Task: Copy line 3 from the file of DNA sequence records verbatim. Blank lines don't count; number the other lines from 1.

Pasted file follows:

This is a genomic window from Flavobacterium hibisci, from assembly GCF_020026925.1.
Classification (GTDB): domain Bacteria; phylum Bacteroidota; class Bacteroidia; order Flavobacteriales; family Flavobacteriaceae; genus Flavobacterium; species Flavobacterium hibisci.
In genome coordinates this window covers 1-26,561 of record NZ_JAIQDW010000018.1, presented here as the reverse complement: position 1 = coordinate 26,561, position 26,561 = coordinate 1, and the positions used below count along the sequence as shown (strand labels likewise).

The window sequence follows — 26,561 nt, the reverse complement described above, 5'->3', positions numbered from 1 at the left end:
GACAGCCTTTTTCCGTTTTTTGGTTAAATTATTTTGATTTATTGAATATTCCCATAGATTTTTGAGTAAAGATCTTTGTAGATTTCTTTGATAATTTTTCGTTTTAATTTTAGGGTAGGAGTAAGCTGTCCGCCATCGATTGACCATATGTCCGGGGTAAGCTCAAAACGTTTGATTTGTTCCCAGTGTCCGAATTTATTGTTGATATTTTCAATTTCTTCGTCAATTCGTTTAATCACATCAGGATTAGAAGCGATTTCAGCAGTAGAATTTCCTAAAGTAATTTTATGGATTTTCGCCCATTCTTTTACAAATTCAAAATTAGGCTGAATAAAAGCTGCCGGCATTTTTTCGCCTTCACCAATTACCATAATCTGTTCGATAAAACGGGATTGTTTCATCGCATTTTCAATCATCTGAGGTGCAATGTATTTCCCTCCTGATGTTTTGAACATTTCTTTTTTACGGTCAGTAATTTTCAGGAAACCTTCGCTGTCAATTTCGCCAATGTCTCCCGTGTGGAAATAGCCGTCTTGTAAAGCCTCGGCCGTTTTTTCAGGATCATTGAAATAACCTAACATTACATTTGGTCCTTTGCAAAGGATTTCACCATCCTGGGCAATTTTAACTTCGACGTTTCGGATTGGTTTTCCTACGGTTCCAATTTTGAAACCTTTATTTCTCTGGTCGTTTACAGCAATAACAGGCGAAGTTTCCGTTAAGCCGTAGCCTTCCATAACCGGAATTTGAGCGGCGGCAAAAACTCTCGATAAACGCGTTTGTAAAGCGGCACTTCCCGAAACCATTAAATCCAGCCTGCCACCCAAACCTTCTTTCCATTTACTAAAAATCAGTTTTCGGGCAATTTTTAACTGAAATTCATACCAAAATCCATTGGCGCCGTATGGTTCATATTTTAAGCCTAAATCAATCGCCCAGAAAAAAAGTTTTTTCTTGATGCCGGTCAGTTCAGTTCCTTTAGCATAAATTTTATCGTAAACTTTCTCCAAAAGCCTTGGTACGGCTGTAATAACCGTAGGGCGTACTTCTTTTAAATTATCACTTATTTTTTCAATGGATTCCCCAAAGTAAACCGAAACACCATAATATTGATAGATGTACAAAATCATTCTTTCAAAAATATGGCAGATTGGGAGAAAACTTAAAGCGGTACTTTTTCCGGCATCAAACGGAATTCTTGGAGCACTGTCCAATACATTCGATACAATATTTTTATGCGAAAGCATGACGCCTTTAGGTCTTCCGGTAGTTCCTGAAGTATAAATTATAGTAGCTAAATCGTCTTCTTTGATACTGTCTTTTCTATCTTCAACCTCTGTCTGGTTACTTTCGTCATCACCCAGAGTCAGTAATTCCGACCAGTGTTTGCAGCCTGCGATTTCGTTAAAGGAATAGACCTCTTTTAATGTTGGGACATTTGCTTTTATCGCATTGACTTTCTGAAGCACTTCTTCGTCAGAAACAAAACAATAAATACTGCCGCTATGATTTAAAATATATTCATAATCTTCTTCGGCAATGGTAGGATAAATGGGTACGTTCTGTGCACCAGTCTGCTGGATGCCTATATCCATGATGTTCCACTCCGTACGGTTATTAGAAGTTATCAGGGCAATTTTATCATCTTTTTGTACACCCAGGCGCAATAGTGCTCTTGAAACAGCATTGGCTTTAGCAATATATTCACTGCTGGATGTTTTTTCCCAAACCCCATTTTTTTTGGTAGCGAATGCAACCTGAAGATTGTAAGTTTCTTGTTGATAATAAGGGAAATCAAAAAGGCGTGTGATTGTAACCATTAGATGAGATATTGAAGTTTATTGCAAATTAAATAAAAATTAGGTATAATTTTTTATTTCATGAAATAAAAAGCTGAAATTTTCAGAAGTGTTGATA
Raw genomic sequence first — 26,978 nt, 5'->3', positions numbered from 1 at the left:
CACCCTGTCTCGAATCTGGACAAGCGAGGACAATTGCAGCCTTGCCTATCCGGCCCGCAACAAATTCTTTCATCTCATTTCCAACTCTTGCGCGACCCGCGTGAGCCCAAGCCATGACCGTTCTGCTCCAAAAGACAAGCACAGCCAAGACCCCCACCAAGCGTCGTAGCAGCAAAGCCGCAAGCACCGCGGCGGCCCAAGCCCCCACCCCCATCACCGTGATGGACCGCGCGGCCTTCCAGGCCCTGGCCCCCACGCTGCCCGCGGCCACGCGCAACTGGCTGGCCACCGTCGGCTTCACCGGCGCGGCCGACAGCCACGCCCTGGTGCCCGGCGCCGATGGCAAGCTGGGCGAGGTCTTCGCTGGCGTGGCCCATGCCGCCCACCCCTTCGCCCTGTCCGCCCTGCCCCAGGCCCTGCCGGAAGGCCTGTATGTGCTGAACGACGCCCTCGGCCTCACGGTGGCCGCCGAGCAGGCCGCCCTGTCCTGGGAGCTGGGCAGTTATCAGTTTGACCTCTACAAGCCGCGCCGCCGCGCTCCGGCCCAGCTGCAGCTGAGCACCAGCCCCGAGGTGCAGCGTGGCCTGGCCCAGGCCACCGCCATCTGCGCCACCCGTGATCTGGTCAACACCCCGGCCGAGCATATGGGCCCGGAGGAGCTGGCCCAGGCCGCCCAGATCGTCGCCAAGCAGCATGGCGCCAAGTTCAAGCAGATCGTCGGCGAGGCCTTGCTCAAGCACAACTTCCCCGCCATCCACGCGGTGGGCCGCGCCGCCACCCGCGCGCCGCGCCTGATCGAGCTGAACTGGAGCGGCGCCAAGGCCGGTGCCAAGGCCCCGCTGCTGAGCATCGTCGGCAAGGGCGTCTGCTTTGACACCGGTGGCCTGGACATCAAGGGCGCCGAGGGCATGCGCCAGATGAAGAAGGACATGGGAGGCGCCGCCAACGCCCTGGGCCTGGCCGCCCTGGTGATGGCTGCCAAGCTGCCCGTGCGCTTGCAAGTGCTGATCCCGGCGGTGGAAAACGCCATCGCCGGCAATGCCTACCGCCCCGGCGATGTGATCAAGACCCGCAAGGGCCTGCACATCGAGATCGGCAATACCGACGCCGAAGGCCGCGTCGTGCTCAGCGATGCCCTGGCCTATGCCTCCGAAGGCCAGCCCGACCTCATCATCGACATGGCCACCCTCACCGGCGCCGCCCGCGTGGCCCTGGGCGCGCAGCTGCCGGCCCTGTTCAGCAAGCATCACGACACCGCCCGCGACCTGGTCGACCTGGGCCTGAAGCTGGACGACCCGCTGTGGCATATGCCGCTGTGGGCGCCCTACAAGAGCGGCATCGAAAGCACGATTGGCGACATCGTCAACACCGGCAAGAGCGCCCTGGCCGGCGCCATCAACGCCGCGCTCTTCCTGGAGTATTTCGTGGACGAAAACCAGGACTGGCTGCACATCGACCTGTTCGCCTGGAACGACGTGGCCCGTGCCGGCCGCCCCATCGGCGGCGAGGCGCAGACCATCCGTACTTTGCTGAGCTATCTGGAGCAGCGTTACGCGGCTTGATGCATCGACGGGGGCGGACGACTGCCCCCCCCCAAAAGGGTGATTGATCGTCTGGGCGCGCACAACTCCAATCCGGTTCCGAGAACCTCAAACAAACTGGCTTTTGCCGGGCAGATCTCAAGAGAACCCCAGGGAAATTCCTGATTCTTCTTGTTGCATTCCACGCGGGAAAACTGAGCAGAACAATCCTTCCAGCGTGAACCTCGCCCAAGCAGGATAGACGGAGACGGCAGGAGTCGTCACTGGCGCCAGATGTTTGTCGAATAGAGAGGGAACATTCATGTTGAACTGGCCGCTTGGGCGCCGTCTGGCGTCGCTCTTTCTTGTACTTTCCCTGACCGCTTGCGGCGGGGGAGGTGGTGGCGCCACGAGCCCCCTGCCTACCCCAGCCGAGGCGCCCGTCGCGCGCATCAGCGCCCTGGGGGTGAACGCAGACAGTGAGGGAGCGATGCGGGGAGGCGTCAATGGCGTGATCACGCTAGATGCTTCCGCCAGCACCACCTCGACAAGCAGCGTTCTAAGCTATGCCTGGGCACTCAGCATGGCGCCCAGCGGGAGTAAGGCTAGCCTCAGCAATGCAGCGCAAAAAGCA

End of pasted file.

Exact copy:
In genome coordinates this window covers 1-26,561 of record NZ_JAIQDW010000018.1, presented here as the reverse complement: position 1 = coordinate 26,561, position 26,561 = coordinate 1, and the positions used below count along the sequence as shown (strand labels likewise).